After sewing the waistband seam, fold lengthwise onto itself wrong sides together. Mark quarter points on the skirt and waistband and unite them with pins. *Note: the sides seams of the skirt are not quarter points because the front and back pieces of the skirt have different widths*
Slide the skirt inside the waistband. The skirt waist will be longer than the waistband.
Stretch the waistband slightly to match the skirt waist underneath while serging it together. After serging, I sew on the machine with the zig zag settings mentioned above.
Lets see them all!
Double flounce Balboa skirt in blue rayon spandex
I am a print addict and had to force myself to make a solid blue skirt. There are plenty of matching tops in my wardrobe, so I convinced myself to make a blue one. The fabric is rayon spandex and light, hard to cut and manipulate, BUT drapes beautifully for this style. I sewed the waistband technique in the Balboa skirt pattern instructions but will end up removing it and replacing it for “Alternative 1” mentioned in this post.
I needed to lengthen the skirt. I am 5ft8″ and taller than the drafted height of this brand (5ft 6″). A 2″ change is typical for me. I opted to use the hip shorten and lengthen line on the top tier shown above to add the length. The pattern instructions mentions adding on the hem of the bottom flounce, and that is ok too. The later method adds even more width to the pattern piece and I am always working with limited fabric amounts.
For each tier, the side seams are sewn first and then attached on the round to the next tier. The intersections of these areas need precision and sewing with the machine is important for me to achieve this.
This blue skirt will go a long way in my wardrobe! This fabric light and clingy, so a slip is a MUST.
Then there is the typical, and no thought required look with black.
Scraps together for a unique Double flounce Balboa Skirt
This next one is also the double flounce version, only this time with different fabrics, all rayon spandex scraps that were not enough to make whole garments with. I played with “toddler type” sketching to decide on the combinations for the three tiers. I added a yoga waistband to this skirt, the method described above.
The red on the bottom has a reason for being there. If I want to wear this skirt with a red top and the tones of red aren’t identical, it will be less noticeable, because the fabrics won’t be touching each other and there would be an acceptable distance between them.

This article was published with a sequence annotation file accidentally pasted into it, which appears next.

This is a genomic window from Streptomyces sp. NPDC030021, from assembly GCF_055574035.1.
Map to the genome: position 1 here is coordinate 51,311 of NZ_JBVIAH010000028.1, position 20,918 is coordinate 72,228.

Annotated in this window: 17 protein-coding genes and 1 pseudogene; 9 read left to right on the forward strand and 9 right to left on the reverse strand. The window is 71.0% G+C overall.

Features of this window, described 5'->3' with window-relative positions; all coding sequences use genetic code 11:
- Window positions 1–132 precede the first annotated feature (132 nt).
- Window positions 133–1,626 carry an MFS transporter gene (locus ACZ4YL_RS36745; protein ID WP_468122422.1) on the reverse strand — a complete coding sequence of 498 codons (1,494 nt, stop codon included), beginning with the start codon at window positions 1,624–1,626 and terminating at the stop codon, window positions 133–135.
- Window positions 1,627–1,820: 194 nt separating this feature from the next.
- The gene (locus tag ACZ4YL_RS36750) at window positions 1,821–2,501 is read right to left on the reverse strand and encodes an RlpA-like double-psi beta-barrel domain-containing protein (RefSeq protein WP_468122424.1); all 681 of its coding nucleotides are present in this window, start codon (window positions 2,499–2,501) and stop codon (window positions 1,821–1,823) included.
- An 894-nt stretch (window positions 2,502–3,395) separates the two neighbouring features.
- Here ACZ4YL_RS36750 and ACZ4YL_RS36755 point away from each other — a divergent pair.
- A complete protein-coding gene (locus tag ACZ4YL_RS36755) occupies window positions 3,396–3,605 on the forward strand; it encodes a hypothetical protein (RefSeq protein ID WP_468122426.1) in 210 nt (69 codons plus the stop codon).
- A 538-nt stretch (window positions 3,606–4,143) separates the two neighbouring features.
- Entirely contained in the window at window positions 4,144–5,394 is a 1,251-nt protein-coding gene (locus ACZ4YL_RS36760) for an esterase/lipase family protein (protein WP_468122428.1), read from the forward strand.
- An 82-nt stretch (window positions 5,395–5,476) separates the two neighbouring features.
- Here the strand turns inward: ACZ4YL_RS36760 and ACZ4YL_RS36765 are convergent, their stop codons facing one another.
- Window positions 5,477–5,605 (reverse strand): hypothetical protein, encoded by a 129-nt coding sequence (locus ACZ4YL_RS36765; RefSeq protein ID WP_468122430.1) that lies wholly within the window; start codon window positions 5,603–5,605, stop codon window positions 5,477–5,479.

Using a black top makes it seem like it’s a dress with a dropped hip style…. this would not be my first choice color combination.
Now this is the reason I opted to leave red on the bottom flounce. The red Harmony blouse from Love Notions (See video about this project HERE) is not the same tone of red, but it’s not too noticeable.
I match the stripes on the side seams to form chevrons, and this is the precision a sewing machine can achieve and a serger can’t do very well. Therefore, I sew and serge my seams.
Handkerchief Balboa Skirt
The handkerchief skirt is the easiest to sew. Only a front and a back. The “points” in the center front and back are hemmed with mitered corners neatly. I chose my best print rayon spandex in tropical print, but red, blue and light grey. I sewed the waistband “alternative number 1“, posted above.
I like the volume on this design. Not too much, just enough. The flowy sensation of wearing this skirt is amazing. This is the Harrison shirt from Cashmerette, that I made with short sleeves and use like a little jacket (Video about this project HERE), on top of a camisole.
I played with a casual look too and grabed a grey tank top with my Atenas denim jacket and grey booties.
Mash up: A-line skirt + Single flounce skirt
I used the front piece of the A-line skirt and the back of the single flounce skirt and mash them together. The back will have an extra detail and extra “swoosh”. Both versions have the same length on the side seams, so this mash was very easy to sew.
Because this skirt has less volume than the others I made, I chose a slightly heavier athletic suplex knit that is 100% Polyamide and drapes beautifully. The print is also very cheerful. This is a winter look for me.
I have also paired this skirt with a white linen top and chunky heels. I think this skirt will go a long way in my wardrobe and love the discreet flounce only in the back.
This was quite the post! If you would like to see many sewing aspects mentioned in this post, along with the skirts on my body in action, you can see the video available on my sewing channel.
I think you’d love this pattern and we can make many skirts from this one pattern. My next goal is to find the right stripe knit to make a bias-cut style with chevrons.
DISCLAIMER: I was provided the pattern without cost, as a pattern tester, in exchange for sewing a muslin, providing feedback on instructions and fit. I Purchased my own fabrics for all these skirts.
I have affiliate links in this post to the pattern company and the pattern. If you click on these links, at no cost to you, I receive a small commission that helps finance my sewing, blog and Youtube channel.